It’s a shame therefore, that the plot is lousy and that Spielberg spend some 80% of the movie focussing on the banal problems of one unengaging family. War of the Worlds gives Spielberg the opportunity to create a vision of a fictional Armageddon every bit as powerful as Schindler’s List or the first hour of Saving Private Ryan – this could have been the ultimate disaster movie – an incredible film about humanity’s struggle to survive in a hostile and hopeless world (a movie of the scale and power that only Spielberg could make). Instead, Spielberg chooses to give us a camp-y low-brow family drama.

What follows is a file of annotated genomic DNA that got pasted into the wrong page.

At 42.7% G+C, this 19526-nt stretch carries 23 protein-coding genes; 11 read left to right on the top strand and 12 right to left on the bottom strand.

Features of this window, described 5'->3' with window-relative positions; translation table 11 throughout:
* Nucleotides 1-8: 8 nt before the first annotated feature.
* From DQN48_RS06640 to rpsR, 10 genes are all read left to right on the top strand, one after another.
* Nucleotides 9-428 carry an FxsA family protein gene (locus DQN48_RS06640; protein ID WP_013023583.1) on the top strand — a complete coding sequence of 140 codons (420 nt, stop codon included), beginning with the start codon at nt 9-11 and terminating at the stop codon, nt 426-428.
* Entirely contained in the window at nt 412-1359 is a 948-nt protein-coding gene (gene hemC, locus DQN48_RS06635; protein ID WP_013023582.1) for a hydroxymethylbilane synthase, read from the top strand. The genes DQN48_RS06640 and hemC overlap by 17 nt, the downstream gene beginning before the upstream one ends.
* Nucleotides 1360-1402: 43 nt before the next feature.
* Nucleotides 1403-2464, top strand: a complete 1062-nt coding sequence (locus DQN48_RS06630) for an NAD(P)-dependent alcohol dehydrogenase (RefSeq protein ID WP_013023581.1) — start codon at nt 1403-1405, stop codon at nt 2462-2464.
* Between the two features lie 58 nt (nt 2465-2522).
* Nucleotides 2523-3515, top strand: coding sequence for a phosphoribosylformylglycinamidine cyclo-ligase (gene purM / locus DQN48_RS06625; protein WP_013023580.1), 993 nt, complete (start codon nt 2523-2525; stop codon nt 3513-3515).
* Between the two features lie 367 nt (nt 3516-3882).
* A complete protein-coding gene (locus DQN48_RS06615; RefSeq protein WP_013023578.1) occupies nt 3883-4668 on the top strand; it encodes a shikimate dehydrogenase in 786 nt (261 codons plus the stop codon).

What’s wrong with the plot? Everything. First, the very idea of focussing on the emotional issues between a divorced loser and his children is ridiculous. I mean, hello, the entire population of the world is being wiped out – it’s great that your kids are starting to call you Dad and respect you more, but don’t you think that as therapy goes this might be a bit expensive? Next time buy one of Dr. Phil’s books, for christ’s sake. It’s not even like these emotional issues are even particularly interesting or unique (at least I don’t think so; because the characters here remain primarily caricatures – despite all the time we spend with them – it’s hard to know what their problem really is). On the contrary much of the dialogue between father and children is pure kitsch. At one point, for instance, Ray has his son pinned to the ground to prevent him from joining in an attack on the tripods, and the son says “Dad, you’ve got to let me go. You’ve just got to let me go.” I mean, please, could we be more obvious than this?